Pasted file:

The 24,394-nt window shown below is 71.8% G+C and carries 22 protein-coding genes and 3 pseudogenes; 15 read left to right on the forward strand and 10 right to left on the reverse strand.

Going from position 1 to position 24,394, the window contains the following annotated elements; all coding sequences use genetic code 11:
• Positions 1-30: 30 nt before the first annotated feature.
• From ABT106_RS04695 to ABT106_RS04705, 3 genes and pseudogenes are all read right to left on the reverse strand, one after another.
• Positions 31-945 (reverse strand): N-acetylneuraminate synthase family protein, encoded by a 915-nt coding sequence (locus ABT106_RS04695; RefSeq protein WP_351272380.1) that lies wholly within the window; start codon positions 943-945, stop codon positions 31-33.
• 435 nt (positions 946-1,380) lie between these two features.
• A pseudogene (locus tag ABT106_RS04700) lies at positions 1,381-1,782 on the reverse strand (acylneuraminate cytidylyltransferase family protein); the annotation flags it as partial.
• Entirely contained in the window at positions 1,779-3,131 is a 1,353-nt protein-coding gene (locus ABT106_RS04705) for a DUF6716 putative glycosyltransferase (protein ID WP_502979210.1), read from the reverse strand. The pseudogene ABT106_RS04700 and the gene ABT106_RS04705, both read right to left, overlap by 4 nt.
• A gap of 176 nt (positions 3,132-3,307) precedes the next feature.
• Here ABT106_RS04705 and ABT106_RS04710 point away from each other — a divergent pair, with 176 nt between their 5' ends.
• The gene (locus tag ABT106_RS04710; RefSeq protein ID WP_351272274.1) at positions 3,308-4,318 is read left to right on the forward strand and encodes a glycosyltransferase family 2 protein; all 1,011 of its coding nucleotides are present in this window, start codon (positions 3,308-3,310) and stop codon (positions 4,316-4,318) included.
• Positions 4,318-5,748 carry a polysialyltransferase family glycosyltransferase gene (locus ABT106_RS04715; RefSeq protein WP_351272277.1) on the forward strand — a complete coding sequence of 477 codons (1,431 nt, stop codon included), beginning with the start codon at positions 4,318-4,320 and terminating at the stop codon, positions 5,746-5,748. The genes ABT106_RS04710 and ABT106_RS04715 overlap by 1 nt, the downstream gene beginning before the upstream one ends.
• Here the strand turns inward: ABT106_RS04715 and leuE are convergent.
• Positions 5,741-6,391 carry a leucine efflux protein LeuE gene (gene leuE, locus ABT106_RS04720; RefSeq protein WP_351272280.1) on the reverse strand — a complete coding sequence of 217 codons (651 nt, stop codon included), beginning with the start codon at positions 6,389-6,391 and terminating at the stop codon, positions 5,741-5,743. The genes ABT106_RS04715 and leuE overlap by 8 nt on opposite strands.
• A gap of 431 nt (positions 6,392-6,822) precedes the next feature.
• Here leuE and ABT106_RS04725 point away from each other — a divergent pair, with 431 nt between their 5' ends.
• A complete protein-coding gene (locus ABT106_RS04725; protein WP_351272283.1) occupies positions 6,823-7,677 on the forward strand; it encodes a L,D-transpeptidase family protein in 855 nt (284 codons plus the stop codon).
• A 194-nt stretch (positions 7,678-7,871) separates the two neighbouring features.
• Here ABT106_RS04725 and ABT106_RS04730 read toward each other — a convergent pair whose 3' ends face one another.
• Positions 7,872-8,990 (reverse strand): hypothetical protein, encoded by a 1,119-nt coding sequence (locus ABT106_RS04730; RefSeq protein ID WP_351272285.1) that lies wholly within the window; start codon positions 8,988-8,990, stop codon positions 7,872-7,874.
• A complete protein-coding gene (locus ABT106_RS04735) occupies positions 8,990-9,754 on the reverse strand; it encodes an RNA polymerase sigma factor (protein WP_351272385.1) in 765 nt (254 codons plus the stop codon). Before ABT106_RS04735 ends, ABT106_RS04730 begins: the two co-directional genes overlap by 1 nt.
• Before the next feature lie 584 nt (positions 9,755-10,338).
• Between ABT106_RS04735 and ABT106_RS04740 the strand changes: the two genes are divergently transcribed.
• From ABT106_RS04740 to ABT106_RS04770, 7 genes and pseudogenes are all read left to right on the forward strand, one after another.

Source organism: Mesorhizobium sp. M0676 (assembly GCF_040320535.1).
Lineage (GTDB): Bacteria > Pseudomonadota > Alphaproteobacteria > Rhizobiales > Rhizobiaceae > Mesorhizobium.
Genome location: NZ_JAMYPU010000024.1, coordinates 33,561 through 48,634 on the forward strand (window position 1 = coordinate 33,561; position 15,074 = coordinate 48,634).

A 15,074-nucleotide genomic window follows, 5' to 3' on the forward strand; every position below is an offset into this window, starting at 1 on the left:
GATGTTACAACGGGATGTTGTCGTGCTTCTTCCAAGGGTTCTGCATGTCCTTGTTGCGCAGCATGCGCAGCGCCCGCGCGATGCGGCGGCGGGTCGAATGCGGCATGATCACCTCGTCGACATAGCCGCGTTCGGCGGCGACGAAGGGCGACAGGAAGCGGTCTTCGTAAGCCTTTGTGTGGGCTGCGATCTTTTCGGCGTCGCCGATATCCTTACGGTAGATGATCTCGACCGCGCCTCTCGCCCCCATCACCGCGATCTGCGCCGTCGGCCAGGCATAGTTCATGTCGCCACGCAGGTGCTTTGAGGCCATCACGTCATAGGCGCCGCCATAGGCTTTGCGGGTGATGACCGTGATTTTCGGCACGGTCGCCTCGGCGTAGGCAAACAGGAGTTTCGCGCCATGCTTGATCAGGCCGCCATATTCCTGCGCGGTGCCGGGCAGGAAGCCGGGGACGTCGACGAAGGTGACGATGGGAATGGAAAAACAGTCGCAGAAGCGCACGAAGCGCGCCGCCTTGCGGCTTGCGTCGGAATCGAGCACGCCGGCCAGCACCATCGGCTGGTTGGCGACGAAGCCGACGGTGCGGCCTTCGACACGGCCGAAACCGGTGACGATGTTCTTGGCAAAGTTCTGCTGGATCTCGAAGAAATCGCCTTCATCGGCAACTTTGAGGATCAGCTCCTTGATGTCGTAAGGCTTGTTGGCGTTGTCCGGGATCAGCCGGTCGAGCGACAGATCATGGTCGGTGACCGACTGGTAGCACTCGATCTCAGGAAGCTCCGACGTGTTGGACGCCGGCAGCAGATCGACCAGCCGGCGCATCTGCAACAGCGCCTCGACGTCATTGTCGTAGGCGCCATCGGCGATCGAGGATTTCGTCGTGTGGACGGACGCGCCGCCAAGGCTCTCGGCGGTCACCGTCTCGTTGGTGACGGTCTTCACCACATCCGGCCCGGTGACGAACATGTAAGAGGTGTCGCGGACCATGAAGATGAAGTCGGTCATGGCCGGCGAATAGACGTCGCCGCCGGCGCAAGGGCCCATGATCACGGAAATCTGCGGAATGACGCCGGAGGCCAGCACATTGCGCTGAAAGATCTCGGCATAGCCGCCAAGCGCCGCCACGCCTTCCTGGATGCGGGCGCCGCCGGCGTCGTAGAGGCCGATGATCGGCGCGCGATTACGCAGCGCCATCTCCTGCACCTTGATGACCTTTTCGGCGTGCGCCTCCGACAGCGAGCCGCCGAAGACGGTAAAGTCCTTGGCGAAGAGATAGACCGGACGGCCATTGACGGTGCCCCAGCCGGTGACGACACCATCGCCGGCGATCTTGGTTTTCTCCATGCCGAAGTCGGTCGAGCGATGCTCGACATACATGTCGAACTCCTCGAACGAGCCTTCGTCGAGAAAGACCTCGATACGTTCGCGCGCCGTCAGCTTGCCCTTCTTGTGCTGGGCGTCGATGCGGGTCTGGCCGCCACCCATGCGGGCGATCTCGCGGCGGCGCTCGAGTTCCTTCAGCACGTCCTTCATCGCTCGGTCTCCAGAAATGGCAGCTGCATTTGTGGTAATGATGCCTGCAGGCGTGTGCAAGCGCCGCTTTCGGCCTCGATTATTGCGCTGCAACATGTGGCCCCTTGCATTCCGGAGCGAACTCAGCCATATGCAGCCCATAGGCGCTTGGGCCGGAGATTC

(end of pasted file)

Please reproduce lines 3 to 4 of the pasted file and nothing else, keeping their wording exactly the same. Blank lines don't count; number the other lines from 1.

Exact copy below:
• Positions 1-30: 30 nt before the first annotated feature.
• From ABT106_RS04695 to ABT106_RS04705, 3 genes and pseudogenes are all read right to left on the reverse strand, one after another.